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Title:
ELECTRIC VEHICLE CHARGING VIA RF LOOPS TO AVOID NEED FOR PRECISE ALIGNMENT WITH WIRELESS CHARGING EQUIPMENT
Document Type and Number:
WIPO Patent Application WO/2018/144806
Kind Code:
A1
Abstract:
A loop antenna in an electric vehicle receives energy wirelessly from a source external to the vehicle, such as from a Radio Frequency (RF) emitter. The use of RF loop antennas to both transmit and receive power greatly reduces the need to align the vehicle with charging station equipment.

Inventors:
APOSTOLOS, John T. (232 New Road, Lyndeborough, New Hampshire, 03082, US)
MOUYOS, William (4 Lakewood Road, Windham, New Hampshire, 03087, US)
Application Number:
US2018/016574
Publication Date:
August 09, 2018
Filing Date:
February 02, 2018
Export Citation:
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Assignee:
AMI RESEARCH & DEVELOPMENT, LLC (P.O. Box 462, Windham, New Hampshire, 03087, US)
International Classes:
H01F37/00; B60L11/18
Foreign References:
US20120119575A12012-05-17
US20130029595A12013-01-31
US20080211320A12008-09-04
US20150280448A12015-10-01
US20150061578A12015-03-05
Attorney, Agent or Firm:
THIBODEAU, David J. (VLP LAW GROUP LLP, 555 Bryant StreetSuite 82, Palo Alto California, 94301, US)
Download PDF:
Claims:
CLAIMS

1. An apparatus for charging an electric vehicle comprising:

a first wire loop antenna, disposed within a the vehicle;

a second wire loop antenna, arranged to beneath the vehicle and to transmit energy wirelessly from a radio frequency energy source to the first antenna;

with a diameter of the first wire loop antenna at least three times a diameter of the second wire loop antenna; and

an automatic impedance adjustment circuit connected to at least one of the first or second wire loop antenna.

2. The apparatus of claim 1 wherein each of the first and second wire loop antennas are a single turn wire loop.

3. The apparatus of claim 1 wherein the adjustment circuit further comprises a Voltage Standing Wave Ratio (VSWR) detector and an output impedance adjustment circuit coupled to the second wire loop antenna.

4. The apparatus of claim 1 wherein the adjustment circuit further comprises a detector and a receive impedance adjustment circuit connected to the first wire loop antenna.

5. The apparatus of claim 1 wherein the first wire loop is three feet in diameter.

6. The apparatus of claim 5 wherein the second wire loop is between one-half and one foot in diameter.

7. The apparatus of claim 1 wherein the first wire loop is formed of a metallic pipe having a cross sectional dimension between one-quarter and one-half inch.

8. The apparatus of claim 1 wherein the radio frequency energy source operates between 30 and 60 MHz.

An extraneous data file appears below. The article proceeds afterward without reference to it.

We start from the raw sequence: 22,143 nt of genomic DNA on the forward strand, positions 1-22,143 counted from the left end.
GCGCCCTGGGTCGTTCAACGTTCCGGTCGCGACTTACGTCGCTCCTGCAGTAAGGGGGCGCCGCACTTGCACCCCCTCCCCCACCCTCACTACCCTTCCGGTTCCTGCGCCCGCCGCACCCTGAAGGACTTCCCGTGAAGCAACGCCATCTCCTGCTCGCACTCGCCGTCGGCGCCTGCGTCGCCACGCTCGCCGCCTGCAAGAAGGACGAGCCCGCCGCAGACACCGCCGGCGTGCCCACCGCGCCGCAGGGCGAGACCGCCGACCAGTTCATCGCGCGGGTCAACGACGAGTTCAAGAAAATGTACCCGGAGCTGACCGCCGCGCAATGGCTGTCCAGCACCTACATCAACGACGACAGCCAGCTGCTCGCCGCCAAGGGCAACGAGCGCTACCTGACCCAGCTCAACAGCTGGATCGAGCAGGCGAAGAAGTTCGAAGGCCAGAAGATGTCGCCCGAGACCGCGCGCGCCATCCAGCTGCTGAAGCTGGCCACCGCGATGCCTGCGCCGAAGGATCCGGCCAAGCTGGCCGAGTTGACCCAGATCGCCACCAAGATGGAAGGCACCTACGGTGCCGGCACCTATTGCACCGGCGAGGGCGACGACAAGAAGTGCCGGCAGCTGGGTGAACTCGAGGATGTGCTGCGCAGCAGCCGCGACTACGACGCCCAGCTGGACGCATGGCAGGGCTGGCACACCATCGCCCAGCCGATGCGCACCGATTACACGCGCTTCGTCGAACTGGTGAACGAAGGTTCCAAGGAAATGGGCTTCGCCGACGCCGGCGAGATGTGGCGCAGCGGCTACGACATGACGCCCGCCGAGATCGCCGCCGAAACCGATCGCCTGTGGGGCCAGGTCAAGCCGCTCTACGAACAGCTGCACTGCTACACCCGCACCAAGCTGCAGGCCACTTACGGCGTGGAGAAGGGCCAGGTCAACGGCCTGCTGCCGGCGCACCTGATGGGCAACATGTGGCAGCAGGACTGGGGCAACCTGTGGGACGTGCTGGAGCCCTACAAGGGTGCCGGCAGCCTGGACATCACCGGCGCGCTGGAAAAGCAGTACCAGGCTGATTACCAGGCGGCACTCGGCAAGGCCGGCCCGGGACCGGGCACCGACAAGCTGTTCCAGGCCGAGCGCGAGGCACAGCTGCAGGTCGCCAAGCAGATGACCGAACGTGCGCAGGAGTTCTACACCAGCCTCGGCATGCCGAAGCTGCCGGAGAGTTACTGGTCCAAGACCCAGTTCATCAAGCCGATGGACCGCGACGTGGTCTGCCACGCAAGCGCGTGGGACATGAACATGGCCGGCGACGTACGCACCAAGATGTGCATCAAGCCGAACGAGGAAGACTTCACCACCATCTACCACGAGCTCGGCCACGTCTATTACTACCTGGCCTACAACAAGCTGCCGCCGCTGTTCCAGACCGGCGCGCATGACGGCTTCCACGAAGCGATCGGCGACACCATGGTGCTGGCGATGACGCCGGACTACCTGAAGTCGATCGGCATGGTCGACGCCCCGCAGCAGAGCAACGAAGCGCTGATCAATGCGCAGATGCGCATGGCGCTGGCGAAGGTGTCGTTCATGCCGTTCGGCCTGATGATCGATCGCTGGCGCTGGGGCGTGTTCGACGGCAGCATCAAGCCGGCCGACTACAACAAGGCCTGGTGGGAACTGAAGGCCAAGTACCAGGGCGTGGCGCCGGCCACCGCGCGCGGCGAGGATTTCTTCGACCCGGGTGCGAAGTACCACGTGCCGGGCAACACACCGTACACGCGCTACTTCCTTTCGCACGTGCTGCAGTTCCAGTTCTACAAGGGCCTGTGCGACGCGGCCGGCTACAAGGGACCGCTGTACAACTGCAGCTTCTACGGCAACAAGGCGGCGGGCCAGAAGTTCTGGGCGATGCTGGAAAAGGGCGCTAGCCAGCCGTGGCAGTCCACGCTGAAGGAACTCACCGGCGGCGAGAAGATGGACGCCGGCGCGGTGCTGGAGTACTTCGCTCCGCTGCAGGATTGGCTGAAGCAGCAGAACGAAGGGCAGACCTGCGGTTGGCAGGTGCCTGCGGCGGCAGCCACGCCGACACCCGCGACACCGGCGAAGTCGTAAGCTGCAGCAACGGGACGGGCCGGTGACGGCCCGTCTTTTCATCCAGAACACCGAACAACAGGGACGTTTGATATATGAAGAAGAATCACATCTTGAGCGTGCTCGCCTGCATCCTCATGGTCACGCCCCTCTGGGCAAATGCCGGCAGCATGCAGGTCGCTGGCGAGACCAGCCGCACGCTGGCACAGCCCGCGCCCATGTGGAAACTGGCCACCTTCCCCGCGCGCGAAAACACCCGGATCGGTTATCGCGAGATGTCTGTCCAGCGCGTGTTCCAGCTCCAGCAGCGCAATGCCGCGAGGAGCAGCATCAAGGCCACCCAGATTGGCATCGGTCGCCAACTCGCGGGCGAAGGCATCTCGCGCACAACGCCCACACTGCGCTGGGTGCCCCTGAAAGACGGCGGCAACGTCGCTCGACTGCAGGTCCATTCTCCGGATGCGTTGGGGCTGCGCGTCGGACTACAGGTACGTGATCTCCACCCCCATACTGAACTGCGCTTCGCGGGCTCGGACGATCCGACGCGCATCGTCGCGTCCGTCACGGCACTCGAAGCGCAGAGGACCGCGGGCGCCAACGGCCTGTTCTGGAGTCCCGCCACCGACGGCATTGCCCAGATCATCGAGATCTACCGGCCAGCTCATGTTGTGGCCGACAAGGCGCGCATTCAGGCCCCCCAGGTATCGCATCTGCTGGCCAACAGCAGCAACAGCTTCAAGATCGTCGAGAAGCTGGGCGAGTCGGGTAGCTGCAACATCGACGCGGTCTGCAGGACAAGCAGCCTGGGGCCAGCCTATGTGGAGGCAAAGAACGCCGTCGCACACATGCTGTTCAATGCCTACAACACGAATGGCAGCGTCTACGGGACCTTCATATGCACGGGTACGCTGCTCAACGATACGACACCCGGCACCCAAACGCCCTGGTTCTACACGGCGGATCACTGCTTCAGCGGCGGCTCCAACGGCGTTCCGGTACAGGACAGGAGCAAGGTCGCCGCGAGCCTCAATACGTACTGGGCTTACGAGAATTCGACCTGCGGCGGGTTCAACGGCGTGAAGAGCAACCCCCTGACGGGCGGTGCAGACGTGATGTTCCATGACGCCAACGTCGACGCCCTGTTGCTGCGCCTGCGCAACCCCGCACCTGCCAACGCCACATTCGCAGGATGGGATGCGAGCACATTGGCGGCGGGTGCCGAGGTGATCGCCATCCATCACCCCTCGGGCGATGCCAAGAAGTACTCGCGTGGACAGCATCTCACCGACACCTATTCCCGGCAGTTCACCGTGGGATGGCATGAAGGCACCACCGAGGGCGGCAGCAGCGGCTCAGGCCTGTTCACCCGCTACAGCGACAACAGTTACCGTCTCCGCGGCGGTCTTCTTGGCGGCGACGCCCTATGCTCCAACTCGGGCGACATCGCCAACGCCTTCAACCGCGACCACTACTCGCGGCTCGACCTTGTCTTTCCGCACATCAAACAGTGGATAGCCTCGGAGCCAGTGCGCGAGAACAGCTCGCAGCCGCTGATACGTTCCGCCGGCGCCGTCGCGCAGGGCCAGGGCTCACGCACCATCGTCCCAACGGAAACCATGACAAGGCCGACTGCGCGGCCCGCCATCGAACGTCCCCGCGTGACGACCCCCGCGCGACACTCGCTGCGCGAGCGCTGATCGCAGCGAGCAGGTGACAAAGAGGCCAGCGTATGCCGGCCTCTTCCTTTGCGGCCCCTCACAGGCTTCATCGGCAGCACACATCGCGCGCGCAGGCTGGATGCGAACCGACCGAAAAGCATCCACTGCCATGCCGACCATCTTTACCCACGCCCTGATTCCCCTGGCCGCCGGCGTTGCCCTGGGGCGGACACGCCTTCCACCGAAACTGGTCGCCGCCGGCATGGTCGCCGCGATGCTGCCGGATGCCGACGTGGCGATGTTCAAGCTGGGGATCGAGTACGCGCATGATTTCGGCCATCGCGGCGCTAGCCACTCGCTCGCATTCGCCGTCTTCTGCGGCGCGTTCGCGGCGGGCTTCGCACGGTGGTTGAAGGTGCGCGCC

9. The apparatus of claim 1 wherein the second loop antenna and radio frequency energy source are packaged in a floor mat.

10. The apparatus of claim 1 wherein the first loop antenna is further coupled to ambient power scavenging circuits.

11. The apparatus of claim 1 wherein one or more dipole elements are disposed withing the first wireless loop.

12. The apparatus of claim 1 addtionally comprising:

a VSWR meter coupled to the second wireless loop;

a detector coupled to the output of the VSWR meter to detect variations in transmit power above a determined level; and

a controller, coupled to disable the radio frequency energy source in response to the detector.

Description:
ELECTRIC VEHICLE CHARGING VIA RF LOOPS TO AVOID NEED FOR PRECISE ALIGNMENT WITH WIRELESS CHARGING

EQUIPMENT

BACKGROUND

Cross Reference to Related Applications

This application claims priority to a co-pending U.S. Provisional Patent

Application Serial No. 62/454308 filed February 3, 2017 entitled "ELECTRIC VEHICLE CHARGING VIA RF LOOPS TO AVOID NEED FOR PRECISE ALIGNMENT WITH A WIRELESS CHARGING EQUIPMENT", the entire contents of which are hereby incorporated by reference.

Technical Field

This patent application relates to electric vehicle charging.

SUMMARY

A single turn, wire loop antenna in an electric vehicle receives energy wirelessly from a charging station source external to the vehicle, such as from a Radio Frequency (RF) emitter. The RF emitter may transmit energy also using a single turn, wire loop antenna that is somewhat smaller in diameter than the loop antenna in the vehicle. The use of RF loop antennas to both transmit and receive power greatly reduces the need to precisely align the vehicle with a charging station. The arrangement thus has distinct advantages over conventional inductive charging systems that use inductive coils.